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How does Australia differ from New Zealand geographically?

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accge | Valedictorian

Posted September 13, 2013 at 6:17 PM via iOS

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How does Australia differ from New Zealand geographically?

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pohnpei397 | College Teacher | (Level 3) Distinguished Educator

Posted September 13, 2013 at 6:36 PM (Answer #1)

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Although Australia and New Zealand are relatively close to one another, their geography is very different.  This is mainly true of their physical geography.

In terms of human geography, the two countries are rather similar.  Both countries were colonized by the United Kingdom.  This has meant that they have very similar systems of government and cultures.  They differ to some degree in their demographics but are both largely made up of people of European descent.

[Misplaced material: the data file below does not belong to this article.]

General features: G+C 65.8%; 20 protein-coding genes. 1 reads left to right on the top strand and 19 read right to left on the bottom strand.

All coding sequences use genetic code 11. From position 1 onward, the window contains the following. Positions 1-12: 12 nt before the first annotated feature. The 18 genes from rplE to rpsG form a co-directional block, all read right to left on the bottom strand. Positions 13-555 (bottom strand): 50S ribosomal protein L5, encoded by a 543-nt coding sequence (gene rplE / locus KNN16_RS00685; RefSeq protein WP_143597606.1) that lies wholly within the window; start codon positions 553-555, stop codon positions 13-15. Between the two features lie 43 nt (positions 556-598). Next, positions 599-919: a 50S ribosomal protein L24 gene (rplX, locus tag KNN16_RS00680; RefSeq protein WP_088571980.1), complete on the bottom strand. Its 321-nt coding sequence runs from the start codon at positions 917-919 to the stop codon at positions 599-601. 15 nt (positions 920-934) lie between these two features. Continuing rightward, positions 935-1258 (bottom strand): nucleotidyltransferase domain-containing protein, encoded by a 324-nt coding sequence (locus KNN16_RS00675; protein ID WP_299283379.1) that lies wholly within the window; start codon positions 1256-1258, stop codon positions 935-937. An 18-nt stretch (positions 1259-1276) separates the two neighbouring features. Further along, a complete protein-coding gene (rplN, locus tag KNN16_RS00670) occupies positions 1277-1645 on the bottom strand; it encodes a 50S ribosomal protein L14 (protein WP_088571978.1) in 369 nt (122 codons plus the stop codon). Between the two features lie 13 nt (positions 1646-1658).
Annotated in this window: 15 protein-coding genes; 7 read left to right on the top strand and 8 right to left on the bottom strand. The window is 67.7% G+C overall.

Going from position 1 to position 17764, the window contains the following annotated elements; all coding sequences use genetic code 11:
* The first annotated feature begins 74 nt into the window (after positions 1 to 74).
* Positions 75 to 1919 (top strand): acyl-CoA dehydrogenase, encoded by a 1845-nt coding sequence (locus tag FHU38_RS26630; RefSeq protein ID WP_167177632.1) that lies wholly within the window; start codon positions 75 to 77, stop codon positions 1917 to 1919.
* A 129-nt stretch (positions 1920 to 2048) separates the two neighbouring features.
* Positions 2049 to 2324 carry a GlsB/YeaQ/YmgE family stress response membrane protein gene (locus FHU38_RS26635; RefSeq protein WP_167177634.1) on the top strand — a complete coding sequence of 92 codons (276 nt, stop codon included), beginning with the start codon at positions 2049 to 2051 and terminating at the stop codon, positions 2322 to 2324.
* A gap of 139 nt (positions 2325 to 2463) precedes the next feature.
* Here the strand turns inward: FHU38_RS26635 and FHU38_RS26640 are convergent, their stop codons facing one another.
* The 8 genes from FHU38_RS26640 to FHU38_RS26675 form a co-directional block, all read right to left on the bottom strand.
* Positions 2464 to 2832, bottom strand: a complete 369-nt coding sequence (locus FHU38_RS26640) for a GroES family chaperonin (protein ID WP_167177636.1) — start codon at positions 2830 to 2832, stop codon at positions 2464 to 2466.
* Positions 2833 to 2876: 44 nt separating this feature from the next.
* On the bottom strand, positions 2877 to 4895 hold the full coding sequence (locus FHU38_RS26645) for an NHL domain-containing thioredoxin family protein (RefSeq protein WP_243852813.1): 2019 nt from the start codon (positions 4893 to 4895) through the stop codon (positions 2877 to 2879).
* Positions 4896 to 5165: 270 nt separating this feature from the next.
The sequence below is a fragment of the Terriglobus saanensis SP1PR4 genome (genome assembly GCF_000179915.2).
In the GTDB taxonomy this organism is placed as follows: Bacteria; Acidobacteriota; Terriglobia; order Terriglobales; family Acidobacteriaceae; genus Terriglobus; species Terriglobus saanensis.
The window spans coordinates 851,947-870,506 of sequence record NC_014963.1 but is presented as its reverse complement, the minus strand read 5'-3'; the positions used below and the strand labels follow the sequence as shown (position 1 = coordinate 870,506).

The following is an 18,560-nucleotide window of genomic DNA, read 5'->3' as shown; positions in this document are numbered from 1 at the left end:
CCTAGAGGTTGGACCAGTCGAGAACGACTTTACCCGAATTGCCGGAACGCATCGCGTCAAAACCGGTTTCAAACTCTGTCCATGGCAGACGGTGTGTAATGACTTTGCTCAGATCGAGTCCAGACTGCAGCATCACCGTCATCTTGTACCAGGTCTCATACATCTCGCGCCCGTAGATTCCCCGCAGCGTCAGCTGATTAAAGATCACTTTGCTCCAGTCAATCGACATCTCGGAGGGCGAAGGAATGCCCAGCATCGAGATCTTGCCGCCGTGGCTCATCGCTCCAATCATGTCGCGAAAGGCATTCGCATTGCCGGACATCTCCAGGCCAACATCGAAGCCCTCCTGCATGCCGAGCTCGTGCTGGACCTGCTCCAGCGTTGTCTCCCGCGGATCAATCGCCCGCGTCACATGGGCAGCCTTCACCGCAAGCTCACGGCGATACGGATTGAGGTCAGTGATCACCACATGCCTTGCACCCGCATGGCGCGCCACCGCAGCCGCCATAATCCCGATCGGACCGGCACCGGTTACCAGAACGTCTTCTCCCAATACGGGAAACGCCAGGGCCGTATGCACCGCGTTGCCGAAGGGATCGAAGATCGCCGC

Physically, however, the countries are very different.  New Zealand is made up of relatively small islands whose climate is affected by the ocean.  Therefore, it has a mild marine west-coast climate.  By contrast, Australia is a continent.  This means that most of its climate is not controlled by the ocean.  Australia does have a small zone of marine west-coast climate and some tropical areas, but the majority of its area is desert.

New Zealand is seismically active.  It has many volcanic peaks as well as hot springs and geysers.  It is very hilly and mountainous.  By contrast, Australia is very seismically inactive.  It is the flattest and lowest continent in the world. 

Thus, these two countries are geographically very different. 

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